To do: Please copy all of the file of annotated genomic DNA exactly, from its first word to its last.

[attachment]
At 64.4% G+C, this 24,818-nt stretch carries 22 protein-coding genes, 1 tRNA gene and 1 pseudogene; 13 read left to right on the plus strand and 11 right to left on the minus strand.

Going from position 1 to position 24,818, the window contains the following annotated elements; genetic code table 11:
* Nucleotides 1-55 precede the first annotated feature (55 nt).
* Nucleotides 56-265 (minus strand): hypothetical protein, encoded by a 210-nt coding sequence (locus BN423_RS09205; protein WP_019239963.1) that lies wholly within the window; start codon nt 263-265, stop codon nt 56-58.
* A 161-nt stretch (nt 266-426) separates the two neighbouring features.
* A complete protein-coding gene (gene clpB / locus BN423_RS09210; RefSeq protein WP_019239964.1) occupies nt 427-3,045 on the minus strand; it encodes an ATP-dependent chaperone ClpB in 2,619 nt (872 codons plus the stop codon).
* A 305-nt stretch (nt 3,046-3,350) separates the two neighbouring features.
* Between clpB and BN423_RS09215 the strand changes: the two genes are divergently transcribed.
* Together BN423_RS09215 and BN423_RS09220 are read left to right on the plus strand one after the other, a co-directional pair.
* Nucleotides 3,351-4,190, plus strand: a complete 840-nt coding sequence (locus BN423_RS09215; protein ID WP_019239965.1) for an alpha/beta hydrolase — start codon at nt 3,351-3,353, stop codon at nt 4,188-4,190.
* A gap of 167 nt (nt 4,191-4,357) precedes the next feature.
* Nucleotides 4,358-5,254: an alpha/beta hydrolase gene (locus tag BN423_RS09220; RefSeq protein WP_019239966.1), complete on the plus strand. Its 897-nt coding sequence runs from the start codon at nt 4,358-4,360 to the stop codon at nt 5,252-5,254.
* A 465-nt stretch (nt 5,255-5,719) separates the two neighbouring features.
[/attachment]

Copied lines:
At 64.4% G+C, this 24,818-nt stretch carries 22 protein-coding genes, 1 tRNA gene and 1 pseudogene; 13 read left to right on the plus strand and 11 right to left on the minus strand.

Going from position 1 to position 24,818, the window contains the following annotated elements; genetic code table 11:
* Nucleotides 1-55 precede the first annotated feature (55 nt).
* Nucleotides 56-265 (minus strand): hypothetical protein, encoded by a 210-nt coding sequence (locus BN423_RS09205; protein WP_019239963.1) that lies wholly within the window; start codon nt 263-265, stop codon nt 56-58.
* A 161-nt stretch (nt 266-426) separates the two neighbouring features.
* A complete protein-coding gene (gene clpB / locus BN423_RS09210; RefSeq protein WP_019239964.1) occupies nt 427-3,045 on the minus strand; it encodes an ATP-dependent chaperone ClpB in 2,619 nt (872 codons plus the stop codon).
* A 305-nt stretch (nt 3,046-3,350) separates the two neighbouring features.
* Between clpB and BN423_RS09215 the strand changes: the two genes are divergently transcribed.
* Together BN423_RS09215 and BN423_RS09220 are read left to right on the plus strand one after the other, a co-directional pair.
* Nucleotides 3,351-4,190, plus strand: a complete 840-nt coding sequence (locus BN423_RS09215; protein ID WP_019239965.1) for an alpha/beta hydrolase — start codon at nt 3,351-3,353, stop codon at nt 4,188-4,190.
* A gap of 167 nt (nt 4,191-4,357) precedes the next feature.
* Nucleotides 4,358-5,254: an alpha/beta hydrolase gene (locus tag BN423_RS09220; RefSeq protein WP_019239966.1), complete on the plus strand. Its 897-nt coding sequence runs from the start codon at nt 4,358-4,360 to the stop codon at nt 5,252-5,254.
* A 465-nt stretch (nt 5,255-5,719) separates the two neighbouring features.